Q: What do you take Quine's final position on the debate between nominalism and platonism to be?

A:

I haven’t read everything Quine ever wrote, but the position usually ascribed to him is that there are sets or classes but no universals (properties or relations).  The crucial difference, for Quine, is that sets are individuated extensionally and properties are not.  So what set you have is determined entirely by what members it has:  X and Y are necessarily the same set if and only if they have the same members.  A set is just a collection of certain objects; it doesn’t matter how those objects are chosen.  By contrast, different properties can have the same instances (things that have the properties), and many properties could have had instances other than the ones they in fact have.  

For example:  as far as we know, the set of featherless bipeds (in all of time and space) is the same as the set of human beings, since every featherless biped is a human being and every human being is a featherless biped.  (Let’s not worry about amputees.  They’re still bipedal in some sense.)  Even so, the property of being a featherless biped is not the property of being a human being:  what it is to be a featherless biped is not the same as what it is to be human.  There could have been non-human featherless bipeds, even if in fact there aren’t.  Another example:  The set of British empiricists (that is, famous early-modern empiricists) is the set {Locke, Berkeley, Hume}; but the property of being a British empiricist is not the same as the property of being one of those three men.

If by ‘nominalism’ you mean the view that there are no properties or other universals, and by ‘Platonism’ the view that there are, then Quine was a nominalist.  However, as Quine admitted, sets are immaterial, abstract entities:  invisible, intangible, changeless, without location in space or time, and causally impotent--just the sort of thing Plato enthused about.  So his belief in sets is Platonism of a broader sort.

Q: please can somebody explain how 'rights' and 'justice' sit with 'Abortion'?

A:

Dear Antony (if I may),

 

Apologies for taking a while to respond.  Things were very busy at the end of our term, and then Christmas and family visits intervened.

 

Here's a sketch of how the terrtiroy often divides when it comes to current philosophical thoughts about abortion.  For more detailed discussion, see Marggie Little's work:

 

http://explore.georgetown.edu/people/littlem/

 

I'll concentrate on rights rather than justice; the issues may come to the same thing in the end.

 

So, our first focus could be on whether fetuses (and zygotes, etc.) have rights, and specifically whether they have a right to life.  When thinking about that, we first have to think hard about what a right to life is, and whether and how adult humans have rights.  Imagine we do.  (That's controversial.)  In virtue of what do we have it?  That we are conscious?  That we are self-conscious?  That we feel pain?  That we feel pain as pain?  That we have people that care for us?  That we have certain significant interests, whether or not we are aware of them?  And so on.  working out the answer to this question, may help us decide whether fetuses have a right to life.  Fetuses - at least those early on - may not feel pain, and may certainly not feel pain as pain, that is conceptualize it in a certain way.  But, they have significant interests that can be harmed.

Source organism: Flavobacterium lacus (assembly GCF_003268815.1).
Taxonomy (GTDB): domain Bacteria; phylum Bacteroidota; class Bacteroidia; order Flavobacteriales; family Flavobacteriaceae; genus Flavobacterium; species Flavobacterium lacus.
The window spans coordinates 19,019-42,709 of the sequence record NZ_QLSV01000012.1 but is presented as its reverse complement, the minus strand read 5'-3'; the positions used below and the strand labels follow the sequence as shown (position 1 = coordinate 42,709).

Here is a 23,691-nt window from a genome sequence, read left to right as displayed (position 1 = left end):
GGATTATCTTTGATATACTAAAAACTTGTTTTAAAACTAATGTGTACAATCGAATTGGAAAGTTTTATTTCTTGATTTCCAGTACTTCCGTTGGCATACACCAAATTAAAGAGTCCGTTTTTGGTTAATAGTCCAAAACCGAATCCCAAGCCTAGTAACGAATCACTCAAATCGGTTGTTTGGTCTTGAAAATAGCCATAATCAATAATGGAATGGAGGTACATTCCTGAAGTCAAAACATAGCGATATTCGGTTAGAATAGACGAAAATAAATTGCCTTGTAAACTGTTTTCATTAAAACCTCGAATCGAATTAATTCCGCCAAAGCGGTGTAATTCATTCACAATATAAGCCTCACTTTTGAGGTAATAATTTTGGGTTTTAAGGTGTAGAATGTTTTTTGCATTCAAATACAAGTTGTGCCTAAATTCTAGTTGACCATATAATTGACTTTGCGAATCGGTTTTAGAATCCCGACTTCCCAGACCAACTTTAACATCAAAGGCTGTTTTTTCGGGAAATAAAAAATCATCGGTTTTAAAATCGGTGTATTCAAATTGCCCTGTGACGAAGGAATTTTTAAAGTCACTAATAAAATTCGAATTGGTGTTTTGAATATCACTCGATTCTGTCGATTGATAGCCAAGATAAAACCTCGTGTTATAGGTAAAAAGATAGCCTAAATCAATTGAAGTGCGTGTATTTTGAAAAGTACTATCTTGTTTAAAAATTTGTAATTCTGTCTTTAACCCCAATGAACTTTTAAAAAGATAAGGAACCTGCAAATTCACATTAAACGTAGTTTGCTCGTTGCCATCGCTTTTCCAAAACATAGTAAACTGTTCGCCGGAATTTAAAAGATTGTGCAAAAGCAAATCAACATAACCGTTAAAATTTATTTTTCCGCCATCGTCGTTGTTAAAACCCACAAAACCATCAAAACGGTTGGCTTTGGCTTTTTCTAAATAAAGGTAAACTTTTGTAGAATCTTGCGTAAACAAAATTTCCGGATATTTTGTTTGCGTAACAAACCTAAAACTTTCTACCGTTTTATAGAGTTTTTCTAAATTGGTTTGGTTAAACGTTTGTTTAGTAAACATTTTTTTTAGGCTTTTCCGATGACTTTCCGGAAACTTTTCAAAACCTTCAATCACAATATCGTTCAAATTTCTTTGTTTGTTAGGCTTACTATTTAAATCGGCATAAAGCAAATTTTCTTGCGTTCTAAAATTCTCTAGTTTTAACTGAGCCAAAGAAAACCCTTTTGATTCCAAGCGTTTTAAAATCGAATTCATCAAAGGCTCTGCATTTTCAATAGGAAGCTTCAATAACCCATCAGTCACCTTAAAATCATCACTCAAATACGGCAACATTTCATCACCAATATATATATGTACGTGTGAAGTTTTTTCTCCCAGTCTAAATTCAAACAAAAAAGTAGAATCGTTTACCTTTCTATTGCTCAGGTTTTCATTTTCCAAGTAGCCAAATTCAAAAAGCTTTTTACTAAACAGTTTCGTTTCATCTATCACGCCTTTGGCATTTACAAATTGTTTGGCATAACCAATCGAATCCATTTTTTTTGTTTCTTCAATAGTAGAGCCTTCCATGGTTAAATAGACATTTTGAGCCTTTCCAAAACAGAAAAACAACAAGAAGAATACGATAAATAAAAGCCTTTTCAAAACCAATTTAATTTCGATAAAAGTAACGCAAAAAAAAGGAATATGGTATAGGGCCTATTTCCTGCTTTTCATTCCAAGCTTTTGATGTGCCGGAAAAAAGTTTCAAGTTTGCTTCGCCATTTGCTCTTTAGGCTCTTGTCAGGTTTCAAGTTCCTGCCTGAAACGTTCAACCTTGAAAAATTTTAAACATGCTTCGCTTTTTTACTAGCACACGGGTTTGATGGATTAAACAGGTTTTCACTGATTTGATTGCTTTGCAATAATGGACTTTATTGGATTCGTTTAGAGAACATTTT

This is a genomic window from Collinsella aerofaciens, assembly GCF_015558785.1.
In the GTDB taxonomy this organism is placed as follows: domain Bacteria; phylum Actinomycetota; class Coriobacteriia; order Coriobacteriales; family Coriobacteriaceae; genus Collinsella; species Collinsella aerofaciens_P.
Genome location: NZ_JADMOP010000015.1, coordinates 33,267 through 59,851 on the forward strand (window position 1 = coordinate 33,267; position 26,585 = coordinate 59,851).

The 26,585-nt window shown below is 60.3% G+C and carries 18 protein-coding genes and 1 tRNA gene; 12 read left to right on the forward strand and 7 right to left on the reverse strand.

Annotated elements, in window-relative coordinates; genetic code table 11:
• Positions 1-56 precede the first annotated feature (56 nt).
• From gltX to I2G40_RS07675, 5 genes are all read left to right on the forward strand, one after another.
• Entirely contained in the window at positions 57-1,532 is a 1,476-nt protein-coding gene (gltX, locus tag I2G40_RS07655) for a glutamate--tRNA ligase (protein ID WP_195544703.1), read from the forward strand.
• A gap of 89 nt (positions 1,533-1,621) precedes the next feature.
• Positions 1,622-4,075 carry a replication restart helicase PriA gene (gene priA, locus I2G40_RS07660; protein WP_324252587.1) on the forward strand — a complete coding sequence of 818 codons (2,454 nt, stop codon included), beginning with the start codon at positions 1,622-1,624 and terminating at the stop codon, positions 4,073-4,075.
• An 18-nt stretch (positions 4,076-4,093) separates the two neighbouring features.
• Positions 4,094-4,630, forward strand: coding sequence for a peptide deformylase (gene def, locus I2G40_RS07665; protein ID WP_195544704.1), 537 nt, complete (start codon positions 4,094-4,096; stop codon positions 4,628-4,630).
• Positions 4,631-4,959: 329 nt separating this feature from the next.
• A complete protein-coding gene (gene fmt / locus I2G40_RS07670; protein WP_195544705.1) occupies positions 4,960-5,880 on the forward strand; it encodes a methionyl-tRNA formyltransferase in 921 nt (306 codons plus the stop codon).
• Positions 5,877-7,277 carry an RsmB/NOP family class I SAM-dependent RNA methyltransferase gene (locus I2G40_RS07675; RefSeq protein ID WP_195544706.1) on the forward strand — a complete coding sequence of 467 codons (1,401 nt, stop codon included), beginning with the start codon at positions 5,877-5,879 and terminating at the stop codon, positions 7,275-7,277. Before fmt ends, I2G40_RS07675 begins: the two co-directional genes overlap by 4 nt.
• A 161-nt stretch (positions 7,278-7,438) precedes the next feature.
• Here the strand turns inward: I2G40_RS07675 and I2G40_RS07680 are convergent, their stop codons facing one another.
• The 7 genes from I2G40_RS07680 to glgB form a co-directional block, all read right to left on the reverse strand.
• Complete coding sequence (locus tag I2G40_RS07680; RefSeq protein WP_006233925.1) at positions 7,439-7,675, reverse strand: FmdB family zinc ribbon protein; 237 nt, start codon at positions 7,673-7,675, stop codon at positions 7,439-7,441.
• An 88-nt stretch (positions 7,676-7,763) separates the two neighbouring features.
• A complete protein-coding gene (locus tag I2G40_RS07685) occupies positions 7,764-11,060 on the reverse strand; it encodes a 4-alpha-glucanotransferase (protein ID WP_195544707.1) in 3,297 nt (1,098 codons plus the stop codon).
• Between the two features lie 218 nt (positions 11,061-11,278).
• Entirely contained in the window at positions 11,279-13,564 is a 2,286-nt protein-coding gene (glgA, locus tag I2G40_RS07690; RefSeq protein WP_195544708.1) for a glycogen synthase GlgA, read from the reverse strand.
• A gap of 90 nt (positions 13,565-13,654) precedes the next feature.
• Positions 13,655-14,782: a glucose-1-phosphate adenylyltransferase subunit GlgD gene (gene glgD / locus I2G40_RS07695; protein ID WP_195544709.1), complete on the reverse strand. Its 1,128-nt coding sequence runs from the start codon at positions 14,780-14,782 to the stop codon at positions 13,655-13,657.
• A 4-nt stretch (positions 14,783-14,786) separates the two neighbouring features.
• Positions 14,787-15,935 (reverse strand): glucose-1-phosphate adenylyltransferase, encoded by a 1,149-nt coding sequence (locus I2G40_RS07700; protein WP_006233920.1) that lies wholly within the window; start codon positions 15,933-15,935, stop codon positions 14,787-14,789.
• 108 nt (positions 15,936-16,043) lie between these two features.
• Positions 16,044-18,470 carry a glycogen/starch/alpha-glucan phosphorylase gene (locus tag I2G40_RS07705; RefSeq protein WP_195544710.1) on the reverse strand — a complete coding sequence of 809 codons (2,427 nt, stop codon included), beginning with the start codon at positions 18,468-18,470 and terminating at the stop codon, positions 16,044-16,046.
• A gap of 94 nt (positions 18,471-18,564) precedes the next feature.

Some people think that fetuses have rights to life because of potentiality: right now they have a right to life, because *in the future* they will be conscious, we can assume. 

But, potentiality is notoriously hard to base things on.  Why assume that we can accord anything to something now because of what it *might* become?

And I haven't even begun to think about slippery slope problems: consciousness is not an all or nothing affair.  Neither are many of the other possible conditions above.  When do rights kick in? At conception?  At twenty weeks?  At birth?  At one years old?  Etc.

Anyway....even if we did accord a right to life to a fetus, does that mean that abortion is impermissible?  Some people are not sure at all.  After all, even though we use the language of rights, rights are often not regarded as absolute constraints on behavious, just significant side-constraints.  (Because of this, people think we should do away with such talk.)  For example, I have a right to life.  But, if I am about to attack someone with a knife screaming blue murder, they have every right to defend themselves, even if this means killing me.  They would not get punished.  So, my right to life is not to be observed under all circumstances. 

Similarly, even if the fetus has a right to life, what happens in the circumstance where it is a choice between the mother's like and her child's?  We may praise (strongly) those women that forgo their lives for their child's.  But, we would not blame a mother for choosing the opposite path.